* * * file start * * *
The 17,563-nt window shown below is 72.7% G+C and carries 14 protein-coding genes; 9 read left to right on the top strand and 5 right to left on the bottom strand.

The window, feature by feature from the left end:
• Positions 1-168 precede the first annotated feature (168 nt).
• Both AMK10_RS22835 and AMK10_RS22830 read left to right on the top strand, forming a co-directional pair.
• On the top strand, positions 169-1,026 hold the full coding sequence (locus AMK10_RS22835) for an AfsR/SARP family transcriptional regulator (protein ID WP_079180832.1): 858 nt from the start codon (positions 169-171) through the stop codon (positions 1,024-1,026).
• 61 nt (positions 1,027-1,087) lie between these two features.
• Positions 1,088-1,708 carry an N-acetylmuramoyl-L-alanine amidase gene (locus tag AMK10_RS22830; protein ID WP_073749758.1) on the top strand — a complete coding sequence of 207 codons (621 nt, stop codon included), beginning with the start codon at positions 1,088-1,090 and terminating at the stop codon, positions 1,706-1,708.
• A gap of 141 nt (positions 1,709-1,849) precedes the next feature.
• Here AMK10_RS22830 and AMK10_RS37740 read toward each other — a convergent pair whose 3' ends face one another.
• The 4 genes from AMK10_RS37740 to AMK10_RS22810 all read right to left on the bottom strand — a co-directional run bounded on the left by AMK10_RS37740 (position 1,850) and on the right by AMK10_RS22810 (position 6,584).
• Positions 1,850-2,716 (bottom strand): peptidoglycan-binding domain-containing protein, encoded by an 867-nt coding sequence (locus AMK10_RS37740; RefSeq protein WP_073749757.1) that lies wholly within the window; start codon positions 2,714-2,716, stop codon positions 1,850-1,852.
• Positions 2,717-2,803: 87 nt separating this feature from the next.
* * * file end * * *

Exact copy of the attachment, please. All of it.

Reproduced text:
The 17,563-nt window shown below is 72.7% G+C and carries 14 protein-coding genes; 9 read left to right on the top strand and 5 right to left on the bottom strand.

The window, feature by feature from the left end:
• Positions 1-168 precede the first annotated feature (168 nt).
• Both AMK10_RS22835 and AMK10_RS22830 read left to right on the top strand, forming a co-directional pair.
• On the top strand, positions 169-1,026 hold the full coding sequence (locus AMK10_RS22835) for an AfsR/SARP family transcriptional regulator (protein ID WP_079180832.1): 858 nt from the start codon (positions 169-171) through the stop codon (positions 1,024-1,026).
• 61 nt (positions 1,027-1,087) lie between these two features.
• Positions 1,088-1,708 carry an N-acetylmuramoyl-L-alanine amidase gene (locus tag AMK10_RS22830; protein ID WP_073749758.1) on the top strand — a complete coding sequence of 207 codons (621 nt, stop codon included), beginning with the start codon at positions 1,088-1,090 and terminating at the stop codon, positions 1,706-1,708.
• A gap of 141 nt (positions 1,709-1,849) precedes the next feature.
• Here AMK10_RS22830 and AMK10_RS37740 read toward each other — a convergent pair whose 3' ends face one another.
• The 4 genes from AMK10_RS37740 to AMK10_RS22810 all read right to left on the bottom strand — a co-directional run bounded on the left by AMK10_RS37740 (position 1,850) and on the right by AMK10_RS22810 (position 6,584).
• Positions 1,850-2,716 (bottom strand): peptidoglycan-binding domain-containing protein, encoded by an 867-nt coding sequence (locus AMK10_RS37740; RefSeq protein WP_073749757.1) that lies wholly within the window; start codon positions 2,714-2,716, stop codon positions 1,850-1,852.
• Positions 2,717-2,803: 87 nt separating this feature from the next.